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Toxicity to terrestrial plants

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The exposure assessment shows that the terrestrial environment can be exposed to ammonia and trimethylsilanol, associated with normal use, and predicted environmental concentrations are determined. Testing for toxicity to terrestrial organisms is not considered necessary because: Ammonia is assessed separately to trimethylsilanol. Data are available for the toxicity of ammonia to terrestrial plants. Concentrations of ammonia in soil resulting from use of 1,1,1,3,3,3-hexamethyldisilazane are minimal compared to the natural background and other anthropogenic sources (see Section 9 of the CSR).  

Ammonia: The following results for terrestrial toxicity of ammonia are sourced from the OECD HPV Chemical Programme, SIDS Dossier Ammonia (CAS 7664 -41 -7) 2007. The effects of ammonia gas were tested on terrestrial plant species. 4 hour LOECs for damage to leaf area ranged from 3 ppm to 40 ppm. A 1 hour LC100 of 40 ppm was recorded for tomato and sunflower plants, where complete injury was caused. High concentration tests from 4 to 8 minutes duration resulted in EC50s for foliar necrosis of 250 ppm NH3 (tomatoes) to 1000 ppm NH3 (buckwheat and tobacco). A 4 hour exposure to 1000 ppm NH3 killed moist spring rye seeds, whereas radish seeds were still viable after 16 hours. 250 ppm NH3 for 16 hours reduced rye seed germination by half, but had no effect on radish seeds. Treatment of barley roots with 1.6x10-3 M unionised ammonia reduced their respiration 23 percent and 3.3x10-3 M unionised ammonia caused a 78 percent inhibition after 4 hours. The respiration of barley roots treated with 1x10-3 to 3x10-3 M unionised ammonia was reduced by 46 to 62 percent within 4 hours.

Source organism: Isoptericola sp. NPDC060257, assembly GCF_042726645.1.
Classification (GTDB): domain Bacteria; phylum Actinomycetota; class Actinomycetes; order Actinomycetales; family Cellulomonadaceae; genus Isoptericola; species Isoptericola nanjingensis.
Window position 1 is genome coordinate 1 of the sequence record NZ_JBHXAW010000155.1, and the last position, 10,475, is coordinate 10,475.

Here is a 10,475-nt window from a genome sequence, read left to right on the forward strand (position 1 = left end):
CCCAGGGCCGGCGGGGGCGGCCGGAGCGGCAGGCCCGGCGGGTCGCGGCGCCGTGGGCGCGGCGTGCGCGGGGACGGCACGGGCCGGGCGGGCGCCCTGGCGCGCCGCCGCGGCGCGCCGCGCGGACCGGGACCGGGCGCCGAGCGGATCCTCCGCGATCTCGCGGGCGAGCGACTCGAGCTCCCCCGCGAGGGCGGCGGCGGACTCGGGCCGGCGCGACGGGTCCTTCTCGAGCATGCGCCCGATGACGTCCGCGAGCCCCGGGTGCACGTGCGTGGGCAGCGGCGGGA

Published data are available for toxicity of trimethylsilanol to terrestrial plants (Côté-Beaulieu et al, 2009). The plants were dosed at 1.7 mM aqueous solutions of silicone ortho- monomethyl- dimethyl- and trimethylsilicic acids, which correspond to silicic acid, methylsilanetriol, dimethylsilanediol and trimethylsilanol respectively. In the study, wheat plants (Triticum aestivum L.) were exposed with Hoagland solutions containing the test substances in peat based systems and in hydroponic systems. During the hydroponic exposures, plants were infected with fungus mildew.